McAuliffe is now criticizing Cuccinelli as being mean-spirited towards abused and raped women for refusing to sign on to the letter, which in the end, would not have amounted to much for Virginians anyway. It should be noted that Cuccinelli was already involved with establishing grant programs for victims subjected to violence, like Verizon Wireless’ HopeLine Program, within the state, to fight domestic violence. According to The Washington Times :
The office administers the Address Confidentiality Program, a confidential mail-forwarding service for crime victims. The program allows participants, usually victims of sexual assault, domestic violence or stalking, to use a substitute mailing address in lieu of their home address in an effort to keep their physical location confidential.
VAWA pushers claim that those who disagree with the legislation should be stamped “woman haters.” However, how effective has VAWA really been since 1994 other than being a liberal political battering ram?
“We have no evidence to date that VAWA has led to a decrease in the overall levels of violence against women,” said the U.S. Justice Department’s Angela Moore Parmley, PhD. E. Everett Bartlett, president of Stop Abusive and Violent Environments (SAVE) wrote an Op-Ed piece at The Hill regarding the matter:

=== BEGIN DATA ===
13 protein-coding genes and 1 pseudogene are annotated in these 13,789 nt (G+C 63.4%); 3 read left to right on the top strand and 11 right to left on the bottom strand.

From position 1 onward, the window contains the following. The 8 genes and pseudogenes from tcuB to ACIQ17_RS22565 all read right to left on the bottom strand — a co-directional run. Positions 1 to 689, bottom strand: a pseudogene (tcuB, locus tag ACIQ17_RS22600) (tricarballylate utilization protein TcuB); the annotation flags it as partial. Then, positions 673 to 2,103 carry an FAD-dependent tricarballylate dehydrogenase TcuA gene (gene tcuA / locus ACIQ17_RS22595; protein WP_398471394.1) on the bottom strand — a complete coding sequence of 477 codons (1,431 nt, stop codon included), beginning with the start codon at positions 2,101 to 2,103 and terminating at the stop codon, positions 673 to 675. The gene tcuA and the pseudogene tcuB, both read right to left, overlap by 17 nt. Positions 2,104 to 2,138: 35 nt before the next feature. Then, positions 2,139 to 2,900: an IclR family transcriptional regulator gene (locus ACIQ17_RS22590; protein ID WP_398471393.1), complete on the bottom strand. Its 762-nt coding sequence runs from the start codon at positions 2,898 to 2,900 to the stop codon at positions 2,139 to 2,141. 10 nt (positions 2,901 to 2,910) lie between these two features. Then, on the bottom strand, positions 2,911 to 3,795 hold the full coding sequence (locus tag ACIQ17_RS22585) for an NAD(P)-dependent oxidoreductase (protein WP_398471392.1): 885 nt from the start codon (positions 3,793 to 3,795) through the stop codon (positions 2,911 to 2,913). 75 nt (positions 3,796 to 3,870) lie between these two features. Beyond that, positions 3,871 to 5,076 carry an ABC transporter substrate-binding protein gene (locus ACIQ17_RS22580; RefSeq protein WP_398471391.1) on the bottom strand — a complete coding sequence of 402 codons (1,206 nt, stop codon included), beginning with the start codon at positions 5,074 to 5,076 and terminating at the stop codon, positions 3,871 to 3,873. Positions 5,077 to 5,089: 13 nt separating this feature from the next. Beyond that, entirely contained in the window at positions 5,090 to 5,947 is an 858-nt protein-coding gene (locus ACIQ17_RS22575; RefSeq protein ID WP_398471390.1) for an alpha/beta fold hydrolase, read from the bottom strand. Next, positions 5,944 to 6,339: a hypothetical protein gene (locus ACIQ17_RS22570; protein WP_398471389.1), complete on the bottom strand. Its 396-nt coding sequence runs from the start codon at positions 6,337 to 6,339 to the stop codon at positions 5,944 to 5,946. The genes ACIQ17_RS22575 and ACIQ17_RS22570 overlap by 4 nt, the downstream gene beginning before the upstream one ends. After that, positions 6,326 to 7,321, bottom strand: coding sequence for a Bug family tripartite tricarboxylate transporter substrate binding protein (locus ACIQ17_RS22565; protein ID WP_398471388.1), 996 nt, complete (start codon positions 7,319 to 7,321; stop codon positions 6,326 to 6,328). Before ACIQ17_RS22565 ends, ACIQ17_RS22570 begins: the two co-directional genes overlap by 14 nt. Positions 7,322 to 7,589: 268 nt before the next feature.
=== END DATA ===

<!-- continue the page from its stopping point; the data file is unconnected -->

A look at specific VAWA-funded programs reveals the reasons behind Dr. Parmley’s concern:
1. Prosecutions (VAWA Section 101): Research reveals “Increases in the willingness of prosecutors’ offices to take cases of protection order violation were associated with increases in the homicide of white married intimates, black unmarried intimates, and white unmarried females.” Thus for most groups, prosecuting restraining order violations actually increased homicide rates.
2. Pro-arrest policies (Section 103): According to a Harvard University study of mandatory arrest, “Intimate partner homicides increased by about 60 percent in states with mandatory arrest laws.” Mandatory arrest discourages victims from calling for help, placing them at greater risk of a mortal outcome.
3. Restraining Orders (Section 103): VAWA also supports the enforcement of protection orders. As far as their impact, opinion is divided whether such orders are simply ineffective, or whether they actually escalate and worsen the abuse.
Finally, many domestic violence groups have incorrectly attributed the cause of the decline in partner violence. Writing in The Hill’s Congress Blog, Sharon Stapel recently wrote, “VAWA has dramatically reduced intimate partner violence: the Department of Justice estimates the reduction at 64 percent from 1993 to 2010.”
The second part of her claim is correct, the first is not. FBI statistics indicate the number of intimate partner homicides began to fall in the late 1970s, long before passage of VAWA.
In the meantime, McAuliffe’s liberal supporters tell women who are violently stalked by their boyfriends , beaten into comas by their spouses, or are sexually assaulted at gunpoint to call the police; get a rape whistle; get a restraining order; but don’t get a gun.